Even if the United States and the Taliban reach an agreement, many fear that it will only end U.S. military involvement in Afghanistan and not conflict in the country at large. If Taliban and Afghan government leaders are unable to broker a power-sharing agreement, many experts say, Afghanistan will remain a hub of instability where its citizens fear attacks, and it could once again serve as a haven for al-Qaeda and terrorist groups affiliated with the self-proclaimed Islamic State.

Venezuela’s Maduro Cracks Down on His Own Military in Bid to Retain Power (NYT)

A week after Venezuela’s intelligence forces detained a retired navy captain, he appeared in a military tribunal a broken man, in a wheelchair and showing signs of torture.

“Help me,” he mouthed to his lawyer.

The captain, Rafael Acosta, died that day. He was buried three weeks later, on July 10, against his wife’s wishes, surrounded by security guards, in a plot assigned by the government. The five family members allowed to attend could not see him: The body was wrapped in brown plastic.

Captain Acosta suffered blunt force trauma and electrocution, according to leaked portions of his autopsy report, and the government admits excessive force was used against him. His death is an indication of how President Nicolás Maduro’s embattled government has turned a brutal apparatus of repression against its own military, in a no-holds-barred effort to retain control of the armed forces — and through them, the state.

Top military leaders have repeatedly declared their allegiance to the Maduro administration. But over the past two years, as the oil-rich economy crumbled and a majority of Venezuelans were left without sufficient food and medicine, factions within the security forces have staged at least five attempts to overthrow or assassinate the president.

The government claims to have foiled at least a dozen more plots in that period, including a scheme in which Captain Acosta and five others under arrest were accused of participating.

The Venezuelan state media calls the stream of real and imagined threats “a continuous coup.” Mr. Maduro’s Socialist Party is resorting to this siege mentality to justify ubiquitous surveillance, arbitrary detentions and the torture of perceived enemies, including those inside Venezuela’s 160,000-strong armed forces, according to the United Nations, human rights advocates and victims’ families.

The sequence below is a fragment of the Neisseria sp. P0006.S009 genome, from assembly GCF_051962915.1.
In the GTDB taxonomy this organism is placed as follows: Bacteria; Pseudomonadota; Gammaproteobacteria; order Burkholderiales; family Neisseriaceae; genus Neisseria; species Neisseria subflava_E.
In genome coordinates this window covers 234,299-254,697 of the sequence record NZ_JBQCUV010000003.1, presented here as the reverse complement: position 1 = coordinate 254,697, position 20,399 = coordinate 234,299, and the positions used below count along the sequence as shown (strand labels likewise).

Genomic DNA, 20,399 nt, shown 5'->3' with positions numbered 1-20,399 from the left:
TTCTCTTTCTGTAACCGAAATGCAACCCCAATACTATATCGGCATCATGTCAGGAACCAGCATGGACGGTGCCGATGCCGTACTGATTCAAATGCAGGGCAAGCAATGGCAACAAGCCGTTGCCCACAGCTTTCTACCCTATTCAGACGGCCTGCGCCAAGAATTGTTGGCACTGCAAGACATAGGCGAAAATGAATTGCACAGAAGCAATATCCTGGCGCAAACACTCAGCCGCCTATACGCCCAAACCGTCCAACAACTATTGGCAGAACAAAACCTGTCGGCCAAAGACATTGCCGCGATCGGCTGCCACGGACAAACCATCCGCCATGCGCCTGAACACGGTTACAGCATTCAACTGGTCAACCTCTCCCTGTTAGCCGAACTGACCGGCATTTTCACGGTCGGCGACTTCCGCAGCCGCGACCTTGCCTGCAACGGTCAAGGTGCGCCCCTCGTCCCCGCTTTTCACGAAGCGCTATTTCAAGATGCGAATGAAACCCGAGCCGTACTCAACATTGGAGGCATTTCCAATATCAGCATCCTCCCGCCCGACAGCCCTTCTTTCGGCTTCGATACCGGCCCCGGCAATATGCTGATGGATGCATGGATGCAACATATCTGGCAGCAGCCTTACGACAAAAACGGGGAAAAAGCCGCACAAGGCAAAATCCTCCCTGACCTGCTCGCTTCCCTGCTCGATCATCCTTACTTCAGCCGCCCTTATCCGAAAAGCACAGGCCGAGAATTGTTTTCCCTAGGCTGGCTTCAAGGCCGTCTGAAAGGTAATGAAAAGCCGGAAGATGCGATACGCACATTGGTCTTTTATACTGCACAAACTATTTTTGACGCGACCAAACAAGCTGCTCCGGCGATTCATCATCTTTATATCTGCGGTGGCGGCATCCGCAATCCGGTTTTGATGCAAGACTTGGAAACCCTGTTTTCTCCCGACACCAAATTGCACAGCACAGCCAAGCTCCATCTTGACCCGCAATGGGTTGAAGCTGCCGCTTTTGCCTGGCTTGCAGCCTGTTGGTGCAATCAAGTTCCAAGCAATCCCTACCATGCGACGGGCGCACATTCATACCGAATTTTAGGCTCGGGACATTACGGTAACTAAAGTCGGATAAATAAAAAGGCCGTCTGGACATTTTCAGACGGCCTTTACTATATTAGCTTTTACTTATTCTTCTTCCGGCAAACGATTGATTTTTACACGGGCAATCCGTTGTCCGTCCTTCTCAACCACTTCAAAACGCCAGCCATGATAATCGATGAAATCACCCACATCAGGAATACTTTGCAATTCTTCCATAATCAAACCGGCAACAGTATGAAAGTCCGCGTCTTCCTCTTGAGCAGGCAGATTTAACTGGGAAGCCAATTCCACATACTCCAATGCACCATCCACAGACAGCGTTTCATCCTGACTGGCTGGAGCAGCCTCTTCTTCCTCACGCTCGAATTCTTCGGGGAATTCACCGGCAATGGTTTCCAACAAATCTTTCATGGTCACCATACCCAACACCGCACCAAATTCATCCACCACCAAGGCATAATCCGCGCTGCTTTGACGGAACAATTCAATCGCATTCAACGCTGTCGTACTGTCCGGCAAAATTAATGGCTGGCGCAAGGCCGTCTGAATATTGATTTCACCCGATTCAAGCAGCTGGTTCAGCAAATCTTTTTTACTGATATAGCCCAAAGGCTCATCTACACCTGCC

“The abuse of military officers has grown because they represent a real threat for Maduro’s government,” said Gen. Manuel Cristopher Figuera, Venezuela’s former head of intelligence, who defected in April and spoke from the United States.

There are now 217 active and retired officers being held in Venezuelan jails, including 12 generals, according to the Coalition for Human Rights and Democracy, a Caracas-based nonprofit that represents several of the men.

The coalition has documented 250 cases of torture committed by Venezuelan security forces against military officers, their relatives and opposition activists since 2017. Many of the victims have spent years in jail without trial. Few have been convicted of crimes and most have not even been charged, according to the organization.

The weaker the government is, “the stronger is the torture against the people they consider dangerous,” said Ana Leonor Acosta, a lawyer with the coalition. Ms. Acosta is not related to Captain Acosta.

These abuses were brought to international attention last month, when Michelle Bachelet, the United Nations human rights commissioner, published a scathing report that said the Venezuelan government subjected prisoners seen as political opponents to “electric shocks, suffocation with plastic bags, water boarding, beatings, sexual violence, water and food deprivation, stress positions and exposure to extreme temperatures.”

Since Mr. Maduro took office, Venezuela has lost two-thirds of its gross domestic product, according to the International Monetary Fund. Conditions worsened after the Trump administration, angered over Mr. Maduro’s rhetoric and repressive tactics, backed the opposition and imposed sanctions that crippled the oil industry.

The United Nations estimates four million Venezuelans have fled the deteriorating conditions. While Mr. Maduro has sought to ensure the loyalty of the military’s top brass with promotions and lucrative contracts, middle- and lower-ranking officers and their families are increasingly affected by the crisis. That makes them restless.

“The hunger came to the barracks and the military ranks became infested with dissidence,” said Ms. Acosta, the lawyer. “The armed forces are gripped by paranoia, suspicion and division between those that support this government and those who don’t.”

Venezuela’s information ministry did not respond to detailed questions about torture allegations sent by The New York Times for this article. The attorney general’s office, which handles criminal and human rights investigations, declined to comment. In the past, the government has denied accusations of systematic torture, blaming specific cases on isolated excesses committed by rank-and-file agents.